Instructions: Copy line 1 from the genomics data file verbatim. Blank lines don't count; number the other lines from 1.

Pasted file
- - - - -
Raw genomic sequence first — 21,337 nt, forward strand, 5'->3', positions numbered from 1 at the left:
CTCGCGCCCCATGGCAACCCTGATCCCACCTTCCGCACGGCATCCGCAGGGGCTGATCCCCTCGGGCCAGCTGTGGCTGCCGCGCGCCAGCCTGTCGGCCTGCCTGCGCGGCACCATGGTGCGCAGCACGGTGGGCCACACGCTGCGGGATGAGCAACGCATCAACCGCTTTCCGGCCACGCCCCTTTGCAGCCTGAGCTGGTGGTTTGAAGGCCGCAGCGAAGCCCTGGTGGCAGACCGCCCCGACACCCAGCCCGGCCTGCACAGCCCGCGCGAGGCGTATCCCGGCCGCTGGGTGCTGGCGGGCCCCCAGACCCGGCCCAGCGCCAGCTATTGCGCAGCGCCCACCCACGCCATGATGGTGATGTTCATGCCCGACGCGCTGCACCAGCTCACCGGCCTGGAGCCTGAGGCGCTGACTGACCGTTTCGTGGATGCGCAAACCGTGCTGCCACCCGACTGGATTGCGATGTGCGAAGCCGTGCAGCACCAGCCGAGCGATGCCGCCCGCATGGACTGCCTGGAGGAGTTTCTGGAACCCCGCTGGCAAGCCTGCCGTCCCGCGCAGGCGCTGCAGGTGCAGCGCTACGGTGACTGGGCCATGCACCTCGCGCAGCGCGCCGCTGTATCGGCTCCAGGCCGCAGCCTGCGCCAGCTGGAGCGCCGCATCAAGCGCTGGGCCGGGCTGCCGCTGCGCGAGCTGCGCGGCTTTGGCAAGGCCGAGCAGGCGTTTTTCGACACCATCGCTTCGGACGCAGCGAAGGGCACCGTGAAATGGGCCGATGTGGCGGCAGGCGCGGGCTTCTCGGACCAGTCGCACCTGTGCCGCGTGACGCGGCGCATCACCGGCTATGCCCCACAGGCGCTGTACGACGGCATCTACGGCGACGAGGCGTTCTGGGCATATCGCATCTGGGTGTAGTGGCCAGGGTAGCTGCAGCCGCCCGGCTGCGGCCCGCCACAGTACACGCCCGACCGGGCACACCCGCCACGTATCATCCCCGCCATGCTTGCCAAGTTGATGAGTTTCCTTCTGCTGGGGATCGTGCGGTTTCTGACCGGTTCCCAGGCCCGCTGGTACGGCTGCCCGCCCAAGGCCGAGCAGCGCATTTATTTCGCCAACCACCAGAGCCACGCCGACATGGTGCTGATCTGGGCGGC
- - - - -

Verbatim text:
Raw genomic sequence first — 21,337 nt, forward strand, 5'->3', positions numbered from 1 at the left: